London Trading Standards (LTS), the Deputy Mayor of London and the Metropolitan Police have joined forces to launch the new Responsible Retailer Agreement (RRA) on knife sales.
The RRA, which is accompanied by best practice guidance for retailers, comes as new figures show that 160 knives were sold to volunteers as young as 13 last year in trading standards test purchase operations across the capital, with one in nine stores, and two in five online retailers, making an underage sale.
Metropolitan Police figures show that the number of knife crime offences recorded in London reached almost 15,000 in 2018/2019, an increase of more than 5,000 since 2015/2016.
All London retailers selling knives will be invited to sign up to the new scheme, with an emphasis on attracting smaller independent businesses to help them comply with the law.
The RRA urges businesses and staff to:
- understand the basic requirements for the safe storage of knives;
- follow the ASSESS-CHALLENGE-CHECK process for selling age-restricted goods;
- know when and how to contact police with suspicions of knife crime or where staff feel threatened by customers.
Every business in London will soon be visited by a trading standards officer and a police officer to encourage them to sign up to the agreement.
Chief Executive at the Chartered Trading Standards Institute, Leon Livermore, said: “These figures show how important test purchases of knife sales by trading standards officers are. We fully support this new retailer agreement. It is an important weapon in keeping UK consumers safe. It’s key that trading standards services are funded enough to do this work.”
Sophie Linden, Deputy Mayor for Policing and Crime, said: “Knives have no place on the streets of London. It’s simply unacceptable that teenagers as young as 13 are able to buy knives – this is why it is vital that retailers comply with the law and stop knives from getting into the hands of young Londoners.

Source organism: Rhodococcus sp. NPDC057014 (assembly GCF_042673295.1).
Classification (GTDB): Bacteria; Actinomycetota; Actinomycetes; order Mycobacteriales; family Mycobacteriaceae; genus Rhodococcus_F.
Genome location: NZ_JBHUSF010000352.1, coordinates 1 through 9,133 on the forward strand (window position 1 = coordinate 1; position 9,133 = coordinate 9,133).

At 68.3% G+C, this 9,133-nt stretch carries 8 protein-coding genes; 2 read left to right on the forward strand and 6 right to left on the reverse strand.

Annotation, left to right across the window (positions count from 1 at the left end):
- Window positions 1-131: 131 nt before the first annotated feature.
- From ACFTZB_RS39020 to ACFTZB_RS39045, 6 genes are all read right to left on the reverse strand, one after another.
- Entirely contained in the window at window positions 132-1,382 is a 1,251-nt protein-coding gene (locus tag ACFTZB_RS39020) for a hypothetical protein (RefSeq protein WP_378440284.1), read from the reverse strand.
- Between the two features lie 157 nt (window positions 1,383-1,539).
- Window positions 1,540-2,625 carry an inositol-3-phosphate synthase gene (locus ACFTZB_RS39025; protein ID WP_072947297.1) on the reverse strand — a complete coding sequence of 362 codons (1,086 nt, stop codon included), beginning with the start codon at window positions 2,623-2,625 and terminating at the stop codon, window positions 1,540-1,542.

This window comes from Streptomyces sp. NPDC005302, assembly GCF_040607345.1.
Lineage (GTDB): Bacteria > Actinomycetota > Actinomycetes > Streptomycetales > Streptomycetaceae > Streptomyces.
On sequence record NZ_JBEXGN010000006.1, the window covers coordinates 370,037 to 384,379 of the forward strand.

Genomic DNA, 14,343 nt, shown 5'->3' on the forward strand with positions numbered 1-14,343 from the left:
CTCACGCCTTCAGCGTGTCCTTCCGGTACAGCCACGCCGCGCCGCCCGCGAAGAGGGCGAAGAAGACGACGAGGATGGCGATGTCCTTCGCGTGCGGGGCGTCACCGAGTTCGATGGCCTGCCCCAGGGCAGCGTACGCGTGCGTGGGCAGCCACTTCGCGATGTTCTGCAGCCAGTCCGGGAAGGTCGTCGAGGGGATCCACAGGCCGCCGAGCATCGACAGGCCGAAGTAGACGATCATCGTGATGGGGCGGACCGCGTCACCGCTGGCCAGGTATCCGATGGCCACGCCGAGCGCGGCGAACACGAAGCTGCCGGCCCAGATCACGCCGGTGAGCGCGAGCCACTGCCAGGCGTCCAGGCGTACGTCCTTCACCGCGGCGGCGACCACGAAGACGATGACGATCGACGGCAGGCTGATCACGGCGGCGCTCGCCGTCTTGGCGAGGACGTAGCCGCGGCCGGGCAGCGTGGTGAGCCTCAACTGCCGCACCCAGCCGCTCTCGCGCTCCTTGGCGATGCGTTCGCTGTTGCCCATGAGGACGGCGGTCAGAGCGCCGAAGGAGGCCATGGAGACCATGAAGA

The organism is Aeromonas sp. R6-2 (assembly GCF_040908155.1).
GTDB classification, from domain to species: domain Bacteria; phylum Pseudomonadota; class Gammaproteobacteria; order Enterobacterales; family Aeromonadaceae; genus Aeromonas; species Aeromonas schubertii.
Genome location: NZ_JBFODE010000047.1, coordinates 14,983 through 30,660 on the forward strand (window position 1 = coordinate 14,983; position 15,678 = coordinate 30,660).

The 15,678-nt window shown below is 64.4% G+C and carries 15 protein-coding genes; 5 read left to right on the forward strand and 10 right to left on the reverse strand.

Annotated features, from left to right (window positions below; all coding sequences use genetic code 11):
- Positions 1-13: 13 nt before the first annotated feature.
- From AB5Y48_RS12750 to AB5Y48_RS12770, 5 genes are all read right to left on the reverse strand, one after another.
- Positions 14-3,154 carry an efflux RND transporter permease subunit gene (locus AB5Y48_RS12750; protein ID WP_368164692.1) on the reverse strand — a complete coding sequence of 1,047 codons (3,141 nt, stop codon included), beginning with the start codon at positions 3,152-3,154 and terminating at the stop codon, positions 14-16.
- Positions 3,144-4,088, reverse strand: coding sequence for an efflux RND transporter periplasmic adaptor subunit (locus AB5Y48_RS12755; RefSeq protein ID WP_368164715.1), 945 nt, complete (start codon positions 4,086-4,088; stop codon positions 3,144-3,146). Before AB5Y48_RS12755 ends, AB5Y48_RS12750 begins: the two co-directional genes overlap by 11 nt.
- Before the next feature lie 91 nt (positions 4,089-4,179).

“This new support for smaller shops launched today will help ensure that all retailers are following best practice by helping to train staff on the storage and sale of knives and encouraging them to speak to the police if they have any concerns.”
London Councils’ Executive Member for Crime & Public Protection Cllr Jas Athwal, said: “Knife crime and youth violence represent a serious challenge to London. The Responsible Retailers Agreement is an important step forward. The government must now make sure London boroughs’ trading standards teams have the resources we need to carry out checks on retailers and help enforce the law.”
LTS Operations Director Stephen Knight said: “London Borough trading standards teams have been cut to the bone in the past decade and are extremely thinly spread dealing with criminal activity by London’s 500,000 businesses. The Act will require significant new funding for trading standards if its measures are to be meaningfully enforced when it becomes law in the coming months.”
LTS, which represents 33 local authorities in London, has warned that without new government funding, trading standards services do not have the capacity to enforce the new Offensive Weapons Act 2019 which deals with underage sales of corrosives and the banning the delivery of online purchased knives and corrosives to under 18s.